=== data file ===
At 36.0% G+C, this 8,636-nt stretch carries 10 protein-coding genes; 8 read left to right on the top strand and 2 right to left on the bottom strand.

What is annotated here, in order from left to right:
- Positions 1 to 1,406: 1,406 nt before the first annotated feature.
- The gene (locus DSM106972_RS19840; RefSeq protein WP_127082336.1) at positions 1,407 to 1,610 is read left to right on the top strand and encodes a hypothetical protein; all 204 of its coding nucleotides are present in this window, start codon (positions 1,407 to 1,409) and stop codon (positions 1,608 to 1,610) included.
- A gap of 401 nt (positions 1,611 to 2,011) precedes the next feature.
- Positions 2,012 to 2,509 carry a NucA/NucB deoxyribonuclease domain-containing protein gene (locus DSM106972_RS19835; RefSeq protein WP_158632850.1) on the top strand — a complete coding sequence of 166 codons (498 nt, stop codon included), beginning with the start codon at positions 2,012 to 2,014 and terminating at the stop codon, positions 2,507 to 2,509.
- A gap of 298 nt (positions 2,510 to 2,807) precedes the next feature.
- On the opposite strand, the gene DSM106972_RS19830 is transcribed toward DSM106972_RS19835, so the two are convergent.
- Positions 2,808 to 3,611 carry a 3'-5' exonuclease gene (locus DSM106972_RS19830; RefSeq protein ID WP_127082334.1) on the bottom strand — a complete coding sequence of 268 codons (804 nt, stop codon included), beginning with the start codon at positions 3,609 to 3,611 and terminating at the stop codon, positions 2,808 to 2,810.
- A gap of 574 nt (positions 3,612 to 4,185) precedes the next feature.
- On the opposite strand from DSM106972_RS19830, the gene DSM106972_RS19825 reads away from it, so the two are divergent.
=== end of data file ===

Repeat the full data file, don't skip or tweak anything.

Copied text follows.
At 36.0% G+C, this 8,636-nt stretch carries 10 protein-coding genes; 8 read left to right on the top strand and 2 right to left on the bottom strand.

What is annotated here, in order from left to right:
- Positions 1 to 1,406: 1,406 nt before the first annotated feature.
- The gene (locus DSM106972_RS19840; RefSeq protein WP_127082336.1) at positions 1,407 to 1,610 is read left to right on the top strand and encodes a hypothetical protein; all 204 of its coding nucleotides are present in this window, start codon (positions 1,407 to 1,409) and stop codon (positions 1,608 to 1,610) included.
- A gap of 401 nt (positions 1,611 to 2,011) precedes the next feature.
- Positions 2,012 to 2,509 carry a NucA/NucB deoxyribonuclease domain-containing protein gene (locus DSM106972_RS19835; RefSeq protein WP_158632850.1) on the top strand — a complete coding sequence of 166 codons (498 nt, stop codon included), beginning with the start codon at positions 2,012 to 2,014 and terminating at the stop codon, positions 2,507 to 2,509.
- A gap of 298 nt (positions 2,510 to 2,807) precedes the next feature.
- On the opposite strand, the gene DSM106972_RS19830 is transcribed toward DSM106972_RS19835, so the two are convergent.
- Positions 2,808 to 3,611 carry a 3'-5' exonuclease gene (locus DSM106972_RS19830; RefSeq protein ID WP_127082334.1) on the bottom strand — a complete coding sequence of 268 codons (804 nt, stop codon included), beginning with the start codon at positions 3,609 to 3,611 and terminating at the stop codon, positions 2,808 to 2,810.
- A gap of 574 nt (positions 3,612 to 4,185) precedes the next feature.
- On the opposite strand from DSM106972_RS19830, the gene DSM106972_RS19825 reads away from it, so the two are divergent.